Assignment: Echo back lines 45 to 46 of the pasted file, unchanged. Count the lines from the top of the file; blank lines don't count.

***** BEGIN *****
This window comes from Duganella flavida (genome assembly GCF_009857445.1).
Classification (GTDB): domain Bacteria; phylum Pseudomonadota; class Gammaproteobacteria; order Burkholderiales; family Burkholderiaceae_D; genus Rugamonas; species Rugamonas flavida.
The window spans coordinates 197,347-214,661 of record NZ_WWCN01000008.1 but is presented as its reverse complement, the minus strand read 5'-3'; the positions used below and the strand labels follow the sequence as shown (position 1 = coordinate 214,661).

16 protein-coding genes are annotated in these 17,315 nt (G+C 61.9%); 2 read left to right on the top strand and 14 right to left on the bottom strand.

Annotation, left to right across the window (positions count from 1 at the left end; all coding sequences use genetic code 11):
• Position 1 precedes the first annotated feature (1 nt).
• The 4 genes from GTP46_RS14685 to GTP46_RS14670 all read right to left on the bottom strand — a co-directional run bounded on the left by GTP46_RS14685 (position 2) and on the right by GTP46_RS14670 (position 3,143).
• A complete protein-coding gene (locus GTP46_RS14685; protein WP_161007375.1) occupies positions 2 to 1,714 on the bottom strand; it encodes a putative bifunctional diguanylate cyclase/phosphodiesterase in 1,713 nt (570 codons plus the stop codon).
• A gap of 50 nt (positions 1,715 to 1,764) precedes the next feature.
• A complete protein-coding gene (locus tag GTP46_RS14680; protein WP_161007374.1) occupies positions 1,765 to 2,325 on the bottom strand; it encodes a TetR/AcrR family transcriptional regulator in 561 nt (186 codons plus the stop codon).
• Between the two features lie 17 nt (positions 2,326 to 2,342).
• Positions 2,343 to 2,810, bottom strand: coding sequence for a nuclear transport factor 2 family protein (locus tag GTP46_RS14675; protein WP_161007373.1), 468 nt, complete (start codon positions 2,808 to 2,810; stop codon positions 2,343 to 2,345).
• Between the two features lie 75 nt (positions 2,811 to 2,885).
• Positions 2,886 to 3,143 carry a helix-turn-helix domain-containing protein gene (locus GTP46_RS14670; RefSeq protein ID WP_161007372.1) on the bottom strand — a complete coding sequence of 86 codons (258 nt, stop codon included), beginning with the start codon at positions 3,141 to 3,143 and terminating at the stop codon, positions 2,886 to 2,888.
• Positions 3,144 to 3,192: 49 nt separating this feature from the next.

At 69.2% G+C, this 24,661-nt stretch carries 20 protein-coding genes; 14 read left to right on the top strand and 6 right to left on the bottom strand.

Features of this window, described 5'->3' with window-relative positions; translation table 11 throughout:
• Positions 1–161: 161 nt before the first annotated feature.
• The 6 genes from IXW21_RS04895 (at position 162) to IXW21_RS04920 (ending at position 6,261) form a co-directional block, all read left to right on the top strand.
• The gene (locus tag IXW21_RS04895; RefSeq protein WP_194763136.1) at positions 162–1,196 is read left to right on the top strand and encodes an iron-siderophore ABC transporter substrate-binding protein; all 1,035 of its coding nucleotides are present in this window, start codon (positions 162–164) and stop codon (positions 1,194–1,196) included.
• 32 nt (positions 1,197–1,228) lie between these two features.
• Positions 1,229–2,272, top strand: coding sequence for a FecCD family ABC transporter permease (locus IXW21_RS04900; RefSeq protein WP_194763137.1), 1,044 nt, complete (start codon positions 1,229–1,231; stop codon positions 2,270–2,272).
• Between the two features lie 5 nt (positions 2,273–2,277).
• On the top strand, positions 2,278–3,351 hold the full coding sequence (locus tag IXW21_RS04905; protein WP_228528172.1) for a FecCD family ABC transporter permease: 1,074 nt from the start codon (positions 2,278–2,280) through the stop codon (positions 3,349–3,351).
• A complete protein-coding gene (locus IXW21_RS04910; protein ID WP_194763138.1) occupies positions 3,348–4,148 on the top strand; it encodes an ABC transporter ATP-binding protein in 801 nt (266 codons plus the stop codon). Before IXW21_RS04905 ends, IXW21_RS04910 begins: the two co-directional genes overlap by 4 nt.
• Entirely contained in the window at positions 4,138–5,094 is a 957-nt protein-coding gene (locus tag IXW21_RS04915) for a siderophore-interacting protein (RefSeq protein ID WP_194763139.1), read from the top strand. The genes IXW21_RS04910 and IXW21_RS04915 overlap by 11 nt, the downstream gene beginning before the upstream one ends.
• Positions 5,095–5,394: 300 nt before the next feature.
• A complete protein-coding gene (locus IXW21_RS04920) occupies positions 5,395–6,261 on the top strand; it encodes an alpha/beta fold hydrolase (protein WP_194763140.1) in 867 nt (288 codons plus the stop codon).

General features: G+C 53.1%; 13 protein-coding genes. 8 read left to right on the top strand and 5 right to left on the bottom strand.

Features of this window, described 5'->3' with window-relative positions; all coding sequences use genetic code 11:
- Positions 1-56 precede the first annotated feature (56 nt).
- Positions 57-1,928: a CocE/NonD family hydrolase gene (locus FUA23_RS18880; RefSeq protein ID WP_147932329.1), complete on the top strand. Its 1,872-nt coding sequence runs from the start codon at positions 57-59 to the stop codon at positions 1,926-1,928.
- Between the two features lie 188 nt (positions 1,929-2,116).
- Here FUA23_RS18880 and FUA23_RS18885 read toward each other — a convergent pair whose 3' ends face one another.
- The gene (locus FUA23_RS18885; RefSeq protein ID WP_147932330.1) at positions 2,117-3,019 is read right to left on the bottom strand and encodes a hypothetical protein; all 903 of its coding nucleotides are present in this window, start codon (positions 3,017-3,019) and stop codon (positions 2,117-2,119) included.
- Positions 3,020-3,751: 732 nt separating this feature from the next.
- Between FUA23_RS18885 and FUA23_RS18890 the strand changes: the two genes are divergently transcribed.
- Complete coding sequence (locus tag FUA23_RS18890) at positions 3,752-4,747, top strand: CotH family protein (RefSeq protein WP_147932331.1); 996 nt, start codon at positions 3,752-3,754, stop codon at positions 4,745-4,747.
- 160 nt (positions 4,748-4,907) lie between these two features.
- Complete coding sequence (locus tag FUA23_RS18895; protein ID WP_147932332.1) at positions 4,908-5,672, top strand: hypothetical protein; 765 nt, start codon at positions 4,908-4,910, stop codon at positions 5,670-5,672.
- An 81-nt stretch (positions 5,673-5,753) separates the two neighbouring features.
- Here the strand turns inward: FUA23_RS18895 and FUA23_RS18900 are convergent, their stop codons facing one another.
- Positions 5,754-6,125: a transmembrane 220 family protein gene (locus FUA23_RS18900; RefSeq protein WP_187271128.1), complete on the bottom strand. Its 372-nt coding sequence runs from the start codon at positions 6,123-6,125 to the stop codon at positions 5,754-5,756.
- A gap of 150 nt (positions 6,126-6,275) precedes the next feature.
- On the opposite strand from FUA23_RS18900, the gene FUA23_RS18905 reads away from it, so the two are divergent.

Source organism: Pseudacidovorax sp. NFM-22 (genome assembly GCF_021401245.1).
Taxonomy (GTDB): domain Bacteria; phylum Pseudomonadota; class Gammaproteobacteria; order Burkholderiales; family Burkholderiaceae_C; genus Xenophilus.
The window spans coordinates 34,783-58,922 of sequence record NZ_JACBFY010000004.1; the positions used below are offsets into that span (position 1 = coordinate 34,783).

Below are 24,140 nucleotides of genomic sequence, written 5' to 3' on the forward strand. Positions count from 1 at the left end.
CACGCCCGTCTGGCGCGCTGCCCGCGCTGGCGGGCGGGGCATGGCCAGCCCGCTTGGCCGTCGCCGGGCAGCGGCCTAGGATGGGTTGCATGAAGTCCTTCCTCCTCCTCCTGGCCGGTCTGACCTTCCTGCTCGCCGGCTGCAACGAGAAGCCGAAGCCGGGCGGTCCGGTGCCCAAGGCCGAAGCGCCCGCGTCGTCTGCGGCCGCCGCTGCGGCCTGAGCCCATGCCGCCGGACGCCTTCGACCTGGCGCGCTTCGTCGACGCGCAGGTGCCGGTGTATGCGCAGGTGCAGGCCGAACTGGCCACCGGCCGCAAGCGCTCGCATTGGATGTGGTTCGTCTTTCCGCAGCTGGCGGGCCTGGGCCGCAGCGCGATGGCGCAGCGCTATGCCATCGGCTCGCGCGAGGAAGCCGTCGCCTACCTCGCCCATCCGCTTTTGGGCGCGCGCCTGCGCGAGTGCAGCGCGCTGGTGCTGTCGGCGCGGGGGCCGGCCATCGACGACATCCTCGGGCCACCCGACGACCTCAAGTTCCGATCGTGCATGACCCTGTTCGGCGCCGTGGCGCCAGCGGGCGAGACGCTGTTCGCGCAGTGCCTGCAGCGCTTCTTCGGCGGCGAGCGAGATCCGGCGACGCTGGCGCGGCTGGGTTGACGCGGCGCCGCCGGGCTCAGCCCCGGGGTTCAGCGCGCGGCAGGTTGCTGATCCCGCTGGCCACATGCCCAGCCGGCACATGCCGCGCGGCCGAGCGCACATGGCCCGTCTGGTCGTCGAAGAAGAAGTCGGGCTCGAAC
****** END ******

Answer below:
- On the opposite strand from FUA23_RS18900, the gene FUA23_RS18905 reads away from it, so the two are divergent.

Source organism: Pseudacidovorax sp. NFM-22 (genome assembly GCF_021401245.1).